In our realm of Medicare provider reimbursement, Worksheet S-10 has been the hot topic of late. It has certainly been a heavy focus for our last few webinars and blog posts and while Worksheet S-10 has captured the provider reimbursement community's attention, it is important not to lose sight of the Medicare Disproportionate Share Hospital (DSH) program. Now, the affordable care act initially changed the Medicare DSH calculation (hence the S-10 popularity), but there have been additional changes enacted in recent rounds of rule making that hospitals should be aware of when it comes to DSH. For this reason alone, we thought that it’s a perfect time to revisit the Medicare DSH calculation starting with a basic 101 and then expand on the changes in future posts.
What is the Medicare DSH adjustment?
The original intent of the Medicare DSH payment was to supplement providers who treated higher percentages of low-income Medicare patients because the costs to treat those patients were more expensive. According to the CMS website, "the Medicare DSH adjustment was enacted by section 9105 of the Consolidated Omnibus Budget Reconciliation Act (COBRA) of 1985. This program became effective for discharges occurring on or after May 1, 1986."
According to the section of the Act mentioned above and the CMS website, "there are two methods for a hospital to qualify for the Medicare DSH adjustment.
The primary method for a hospital to qualify for the Medicare DSH adjustment is based on a statutory formula that results in the DSH patient percentage," which we will review below.
"The alternate, special exception method is for large urban hospitals that can demonstrate that more than 30 percent of their total net inpatient care revenues come from State and local governments for indigent care (other than Medicare or Medicaid)." This is referred to as the Pickle Method, and there are very few Pickle hospitals remaining.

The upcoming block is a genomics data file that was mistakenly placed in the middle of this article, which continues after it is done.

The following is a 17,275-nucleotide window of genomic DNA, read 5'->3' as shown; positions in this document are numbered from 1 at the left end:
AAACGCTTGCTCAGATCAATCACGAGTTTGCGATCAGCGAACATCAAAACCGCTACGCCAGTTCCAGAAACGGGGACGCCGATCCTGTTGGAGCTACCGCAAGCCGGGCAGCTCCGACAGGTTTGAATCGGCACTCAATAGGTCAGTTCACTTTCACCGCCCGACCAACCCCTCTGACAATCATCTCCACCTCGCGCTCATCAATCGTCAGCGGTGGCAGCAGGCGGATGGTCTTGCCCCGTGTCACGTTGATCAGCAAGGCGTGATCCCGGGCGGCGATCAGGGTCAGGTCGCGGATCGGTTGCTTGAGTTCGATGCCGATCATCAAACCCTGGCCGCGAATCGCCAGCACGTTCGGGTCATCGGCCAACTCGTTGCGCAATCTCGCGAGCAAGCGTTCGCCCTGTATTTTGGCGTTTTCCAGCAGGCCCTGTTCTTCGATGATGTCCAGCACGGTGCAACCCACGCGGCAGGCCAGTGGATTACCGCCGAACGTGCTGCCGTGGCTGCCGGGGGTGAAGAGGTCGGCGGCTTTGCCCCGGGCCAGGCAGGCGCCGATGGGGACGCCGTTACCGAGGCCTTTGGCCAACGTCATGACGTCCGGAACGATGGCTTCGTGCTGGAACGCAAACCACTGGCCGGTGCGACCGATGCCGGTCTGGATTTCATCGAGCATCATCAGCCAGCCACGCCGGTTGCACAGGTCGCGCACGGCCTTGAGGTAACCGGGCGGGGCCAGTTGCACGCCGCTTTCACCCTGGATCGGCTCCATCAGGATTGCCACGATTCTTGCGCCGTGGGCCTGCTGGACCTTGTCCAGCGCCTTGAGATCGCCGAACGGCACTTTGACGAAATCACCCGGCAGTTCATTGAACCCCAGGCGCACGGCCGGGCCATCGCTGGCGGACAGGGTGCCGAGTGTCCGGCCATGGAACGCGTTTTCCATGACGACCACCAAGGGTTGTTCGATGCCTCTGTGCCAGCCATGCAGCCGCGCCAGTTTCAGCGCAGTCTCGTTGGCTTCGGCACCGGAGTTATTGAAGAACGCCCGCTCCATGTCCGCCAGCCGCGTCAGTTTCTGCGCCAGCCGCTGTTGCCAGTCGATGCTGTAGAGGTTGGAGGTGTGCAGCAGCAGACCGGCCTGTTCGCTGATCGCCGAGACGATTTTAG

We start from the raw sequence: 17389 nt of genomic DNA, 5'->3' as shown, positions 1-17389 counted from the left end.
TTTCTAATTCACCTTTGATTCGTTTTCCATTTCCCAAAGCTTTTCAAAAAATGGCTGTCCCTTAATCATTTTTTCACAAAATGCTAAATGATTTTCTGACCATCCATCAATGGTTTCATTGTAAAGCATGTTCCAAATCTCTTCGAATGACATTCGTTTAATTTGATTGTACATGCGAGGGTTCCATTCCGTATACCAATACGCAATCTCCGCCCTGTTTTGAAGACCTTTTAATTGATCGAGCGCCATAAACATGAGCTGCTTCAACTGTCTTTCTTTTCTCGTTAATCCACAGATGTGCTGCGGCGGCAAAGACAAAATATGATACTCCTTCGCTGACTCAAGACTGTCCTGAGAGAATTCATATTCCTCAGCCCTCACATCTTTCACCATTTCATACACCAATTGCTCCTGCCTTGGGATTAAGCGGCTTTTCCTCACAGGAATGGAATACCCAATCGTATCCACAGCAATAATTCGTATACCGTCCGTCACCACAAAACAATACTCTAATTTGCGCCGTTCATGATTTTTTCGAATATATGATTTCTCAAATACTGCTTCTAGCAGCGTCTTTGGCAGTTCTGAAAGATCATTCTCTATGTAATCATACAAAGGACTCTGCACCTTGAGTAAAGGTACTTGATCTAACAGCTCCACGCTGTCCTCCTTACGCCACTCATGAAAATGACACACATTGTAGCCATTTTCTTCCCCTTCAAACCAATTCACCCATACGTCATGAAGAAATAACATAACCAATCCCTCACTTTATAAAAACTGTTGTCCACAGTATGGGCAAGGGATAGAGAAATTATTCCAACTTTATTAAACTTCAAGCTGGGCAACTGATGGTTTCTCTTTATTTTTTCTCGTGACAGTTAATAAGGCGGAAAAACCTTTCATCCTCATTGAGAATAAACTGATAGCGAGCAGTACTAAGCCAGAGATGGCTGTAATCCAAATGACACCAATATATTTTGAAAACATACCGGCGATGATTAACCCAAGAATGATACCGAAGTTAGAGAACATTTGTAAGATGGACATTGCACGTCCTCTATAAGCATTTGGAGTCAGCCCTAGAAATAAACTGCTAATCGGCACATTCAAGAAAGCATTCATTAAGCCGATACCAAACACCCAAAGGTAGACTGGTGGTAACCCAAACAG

The DSH patient percentage is the sum of two fractions meant to represent two at-risk populations, the under-served and the elderly and disabled. The Medicaid Fraction, consist of Medicaid eligible patient days that are not entitled to Medicare Part A & C divided all total inpatient days. The SSI Fraction, consists of Medicare Part A and C days where patients also have Federal SSI benefits divided by the total hospital Medicare Part A & C patient days.
These two fractions are added to formulate the hospital’s disproportionate patient percentage (DPP) that is then applied to a statutory formula to establish a hospital's DSH percentage based on hospital type. There are slightly different formulas for urban and rural hospitals, but we won't get into that detail in this post. To qualify for Medicare DSH payments, hospitals must reach a 15% DSH threshold when these two fractions are summed.
Now, there are certain types of hospitals that are not eligible for Medicare DSH. Critical access hospitals (CAH) are one of those types. Additionally, there are others like Sole community hospitals (SCH) whose hospital specific payment is greater than their federal specific payment and Children’s hospitals do not qualify for participation.
Medicare DSH Reporting
The Medicare DSH amount is typically reported annually on Worksheet E part A of the Medicare cost report. Final eligibility is determined and could potentially be adjusted at cost report settlement by a provider’s MAC. The FY 2019 IPPS Final Rule stated that for cost reporting periods beginning on or after October 1, 2018, each DSH-qualifying hospital must now include, as part of the cost report filing, a detailed listing of its Medicaid eligible days that corresponds to the Medicaid eligible days claimed in the cost report (and supports the DPP shown above) as supporting documentation. This requirement affects the acceptability of the cost report. Again, without a detailed listing, a cost report will be deemed unacceptable and thus, your report will be rejected. You can read more on this in our "Medicare Cost Report Supporting Documentation Requirements" blog.
In addition to changes enacted in recent rounds of rule making, Medicare DSH is a $4+ Billion program in FFY 2020. It is still a significant and important revenue stream for many hospitals. Qualification for Medicare DSH is a factor in other reimbursement programs as well. Medicare DSH qualification drives participation in the $8.35 Billion dollar Federal Uncompensated Care pool as well as the 340B Drug Discount Program. And unlike the UC pool payment, hospitals, in essence, have a greater ability to control their DSH reimbursement and in fact, have permission to revise it. We read almost weekly about how overall hospital reimbursement is declining, but Medicare DSH is growing, and hospitals have opportunities to optimize theirs based on how well they report their DSH data. Medicare DSH certainly still deserves a spotlight and we recommend that Medicare DSH hospitals evaluate their Medicare DSH reporting.
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